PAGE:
Many of you will know that I have something of a thing for Grower Champagne. It comes from an interest in wines which express “place”, terroir wines, I suppose. But that doesn’t mean I ignore the so-called Grandes Marques. For almost as long as I can remember I’ve had a special relationship with Taittinger, perhaps ever since I visited their impressive chalk cellars in Reims (which, along with Ruinart, are probably the best in the city).
The whole philosophy behind a Grande Marque like Taittinger is that they claim to be able to reproduce wines in the same style every year. This is certainly true of their non-vintage cuvée. Their literature plays down vintage character, and yet Taittinger produces four very fine vintage wines. It’s just that two of them are not labelled as such.
This is because the whole of the marketing at Taittinger is to tell a story, one of ever decreasing elements in each wine which, logically, ends with a single vineyard at the Château de la Marquetterie, at Pierry, near Epernay, which Pierre Taittinger purchased after having been billeted there as a cavalry officer during WW1. I have no issue with this. It’s a good story to tell.
I was pleased to be able to go to this Taittinger Tasting at Solent Cellar in Lymington last Friday, and to taste through six wines from the range, tutored by Kevin McKee of Taittinger’s UK agent, Hatch Mansfield, where his role is UK Director – Family Taittinger.
Kevin McKee, UK Director – Family Taittinger
A little history first. As I mentioned above, the Taittinger family became involved in Champagne when Pierre Taittinger acquired the vineyard at the Château de la Marquetterie after WW1. In the 1930s Taittinger went on to purchase the old Champagne House, Forest-Fourneaux, changing its name to Taittinger.
Pierre went on to establish the name of Taittinger, basing operations in Reims at the Butte Saint-Niçaise. Below the ruins of the Benedictine Abbey of Saint-Niçaise are the deep UNESCO “World Heritage” chalk crayères dug in Gallo-Roman times, which provide perfect conditions for making and storing Champagne.
The part of the Taittinger story they don’t emphasise is the company’s recent history. It gets in the way of the astonishing fact that not only is Taittinger one of the only family run Champagne Houses today, but it is (probably) unique in being run by the family named on the label. In 2006 Taittinger fell prey to a takeover by an American consortium with support from the French banking group, Crédit Agricole. In 2008 Pierre-Emmanuel Taittinger managed to regain control of the House and now runs it along with his children, Clovis (exports) and Vitalie (marketing). Loïc Dupont has been Chef de Caves for 30 years. Although nearing retirement, the succession has been well in hand for some time.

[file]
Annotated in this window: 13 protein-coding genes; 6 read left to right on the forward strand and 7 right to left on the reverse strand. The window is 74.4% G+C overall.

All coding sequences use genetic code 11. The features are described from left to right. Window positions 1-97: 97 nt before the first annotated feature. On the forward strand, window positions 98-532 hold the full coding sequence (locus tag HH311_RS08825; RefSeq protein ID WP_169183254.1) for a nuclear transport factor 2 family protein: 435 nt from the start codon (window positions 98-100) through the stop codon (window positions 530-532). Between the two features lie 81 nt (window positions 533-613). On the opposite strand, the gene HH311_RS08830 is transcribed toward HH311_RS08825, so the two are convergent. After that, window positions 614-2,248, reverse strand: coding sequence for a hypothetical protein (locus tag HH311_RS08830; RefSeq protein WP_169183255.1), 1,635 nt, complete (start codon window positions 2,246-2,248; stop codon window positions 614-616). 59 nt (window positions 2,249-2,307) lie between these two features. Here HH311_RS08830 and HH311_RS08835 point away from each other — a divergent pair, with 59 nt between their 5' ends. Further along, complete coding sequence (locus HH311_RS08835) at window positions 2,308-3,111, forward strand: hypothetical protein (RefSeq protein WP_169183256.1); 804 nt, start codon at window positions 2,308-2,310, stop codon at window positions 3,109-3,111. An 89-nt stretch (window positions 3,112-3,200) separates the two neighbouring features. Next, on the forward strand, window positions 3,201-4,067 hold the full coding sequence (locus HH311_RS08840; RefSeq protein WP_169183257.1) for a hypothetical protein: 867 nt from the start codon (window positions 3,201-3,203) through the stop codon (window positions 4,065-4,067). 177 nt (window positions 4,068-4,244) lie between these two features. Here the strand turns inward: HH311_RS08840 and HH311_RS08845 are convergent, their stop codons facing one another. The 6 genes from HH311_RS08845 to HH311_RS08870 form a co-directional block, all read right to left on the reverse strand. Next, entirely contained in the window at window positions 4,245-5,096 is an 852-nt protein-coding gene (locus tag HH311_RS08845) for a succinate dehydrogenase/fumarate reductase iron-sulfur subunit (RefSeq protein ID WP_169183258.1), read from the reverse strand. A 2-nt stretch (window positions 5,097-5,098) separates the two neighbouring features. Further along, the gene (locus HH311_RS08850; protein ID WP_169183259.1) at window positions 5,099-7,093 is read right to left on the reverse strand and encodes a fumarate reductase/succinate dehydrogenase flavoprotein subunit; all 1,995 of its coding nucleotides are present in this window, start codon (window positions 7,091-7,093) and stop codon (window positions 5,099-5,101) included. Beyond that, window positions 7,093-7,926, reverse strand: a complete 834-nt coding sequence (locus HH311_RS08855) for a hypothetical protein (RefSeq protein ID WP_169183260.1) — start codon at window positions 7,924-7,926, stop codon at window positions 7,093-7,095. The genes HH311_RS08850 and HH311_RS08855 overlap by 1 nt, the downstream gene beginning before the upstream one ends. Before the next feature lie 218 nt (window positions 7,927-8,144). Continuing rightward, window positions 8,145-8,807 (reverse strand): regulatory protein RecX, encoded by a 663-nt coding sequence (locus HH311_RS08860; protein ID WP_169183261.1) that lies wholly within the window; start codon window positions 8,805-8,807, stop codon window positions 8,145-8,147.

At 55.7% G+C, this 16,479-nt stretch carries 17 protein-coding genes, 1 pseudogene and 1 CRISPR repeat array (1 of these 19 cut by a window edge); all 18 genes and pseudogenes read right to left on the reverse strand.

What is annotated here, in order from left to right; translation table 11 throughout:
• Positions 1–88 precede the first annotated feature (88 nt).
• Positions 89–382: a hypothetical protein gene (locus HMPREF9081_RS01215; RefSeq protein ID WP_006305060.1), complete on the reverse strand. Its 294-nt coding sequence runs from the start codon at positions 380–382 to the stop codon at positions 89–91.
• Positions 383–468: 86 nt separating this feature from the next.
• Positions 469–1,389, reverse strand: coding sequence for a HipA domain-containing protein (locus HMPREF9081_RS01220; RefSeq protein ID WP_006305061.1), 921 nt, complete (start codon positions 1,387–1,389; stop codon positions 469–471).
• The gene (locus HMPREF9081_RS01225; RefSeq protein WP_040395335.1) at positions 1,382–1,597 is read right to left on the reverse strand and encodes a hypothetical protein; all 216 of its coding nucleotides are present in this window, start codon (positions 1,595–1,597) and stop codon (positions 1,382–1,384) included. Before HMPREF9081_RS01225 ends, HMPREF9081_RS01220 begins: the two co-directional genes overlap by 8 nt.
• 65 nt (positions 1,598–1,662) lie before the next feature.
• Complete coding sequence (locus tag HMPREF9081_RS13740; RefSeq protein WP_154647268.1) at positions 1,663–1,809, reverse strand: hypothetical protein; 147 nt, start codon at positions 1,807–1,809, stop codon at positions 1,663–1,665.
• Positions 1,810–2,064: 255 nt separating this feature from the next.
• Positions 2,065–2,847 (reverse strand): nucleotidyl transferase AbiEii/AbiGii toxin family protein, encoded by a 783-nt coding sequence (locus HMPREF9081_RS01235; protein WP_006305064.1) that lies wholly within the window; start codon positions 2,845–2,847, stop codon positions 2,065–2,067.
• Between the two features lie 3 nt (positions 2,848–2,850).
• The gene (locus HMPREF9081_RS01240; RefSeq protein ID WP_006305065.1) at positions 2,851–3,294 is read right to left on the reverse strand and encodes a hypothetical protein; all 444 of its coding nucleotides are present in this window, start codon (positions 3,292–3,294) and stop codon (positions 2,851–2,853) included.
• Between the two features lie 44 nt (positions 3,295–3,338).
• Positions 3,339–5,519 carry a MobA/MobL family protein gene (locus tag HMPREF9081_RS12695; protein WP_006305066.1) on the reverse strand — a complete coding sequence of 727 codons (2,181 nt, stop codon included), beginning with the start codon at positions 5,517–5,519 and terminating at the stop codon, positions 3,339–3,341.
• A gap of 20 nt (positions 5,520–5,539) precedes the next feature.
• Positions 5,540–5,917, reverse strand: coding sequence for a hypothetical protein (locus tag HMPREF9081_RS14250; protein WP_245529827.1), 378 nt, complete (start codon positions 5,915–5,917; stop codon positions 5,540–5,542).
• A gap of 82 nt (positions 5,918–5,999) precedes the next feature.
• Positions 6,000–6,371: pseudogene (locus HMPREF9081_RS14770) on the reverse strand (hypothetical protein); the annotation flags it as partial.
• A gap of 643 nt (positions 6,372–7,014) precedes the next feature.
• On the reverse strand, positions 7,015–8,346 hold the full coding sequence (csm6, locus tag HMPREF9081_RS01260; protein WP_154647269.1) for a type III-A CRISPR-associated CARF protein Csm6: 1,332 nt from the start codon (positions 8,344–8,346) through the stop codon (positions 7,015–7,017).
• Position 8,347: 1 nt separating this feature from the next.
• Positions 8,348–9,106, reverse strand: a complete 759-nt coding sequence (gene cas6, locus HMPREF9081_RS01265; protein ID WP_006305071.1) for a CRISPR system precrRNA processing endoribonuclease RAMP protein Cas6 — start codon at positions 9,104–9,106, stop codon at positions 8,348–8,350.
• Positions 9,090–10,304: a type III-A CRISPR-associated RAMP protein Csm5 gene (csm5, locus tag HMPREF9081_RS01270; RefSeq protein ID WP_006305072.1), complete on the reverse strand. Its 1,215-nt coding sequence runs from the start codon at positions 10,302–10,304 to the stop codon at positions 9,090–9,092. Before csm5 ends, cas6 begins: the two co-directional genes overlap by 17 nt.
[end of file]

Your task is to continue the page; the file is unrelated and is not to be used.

Taittinger has the advantage, rare among the Grande Marque Houses, of vineyard ownership. The company is the second biggest owner of vines in the region, and their own estate provides half of their required fruit. This, along with the great work done by Pierre-Emmanuel and his team, has had a dramatic impact on both quality and consistency.
We began with the Prestige Rosé, a non-vintage rosé d’assemblage. Fifteen percent of still red Pinot Noir from the Montagne de Reims is added to control colour. This, like the wine which follows it, is in a lighter, fruity style. It offers consistent easy drinking as an apéritif, with refreshing red fruits. As a wine marketed in a clear glass bottle, further ageing might be risky except in dark conditions, but I’m not sure it needs it.
Brut Réserve is effectively cut from similar cloth. It’s light and fresh with just a hint of complexity, clean and easy going, always elegant. The blend is usually around 40% Chardonnay, 35% Pinot Noir and 25% Meunier, and the wine we were tasting was from a 2012 base. This is Taittinger’s most important wine, production being around 70% of their 6 million bottle total. A lot of work has gone into Brut Réserve over the past eight or so years to improve consistency, and in this style I think it offers good value.
Expect clean citrus fruit, with developing brioche if you keep it six months or so after release. It is released after three years on lees, but whilst they will tell you all these wines are ready on release, I think we know that a little post-disgorgement ageing can improve them further, so long as the conditions for ageing are pretty good.
The Brut Vintage we tasted was the interesting 2009. Interesting because I’ve bought some of the 2008 and this wine is in contrast quite rounded at this stage, though still young. It is comprised of equal proportions of Chardonnay and Pinot Noir with five to six years on lees. It will peak before the 2008. The next vintage to go on sale will be 2012 (which I’ve not seen but someone on the Wine Pages Forum mentioned they’d just bought some).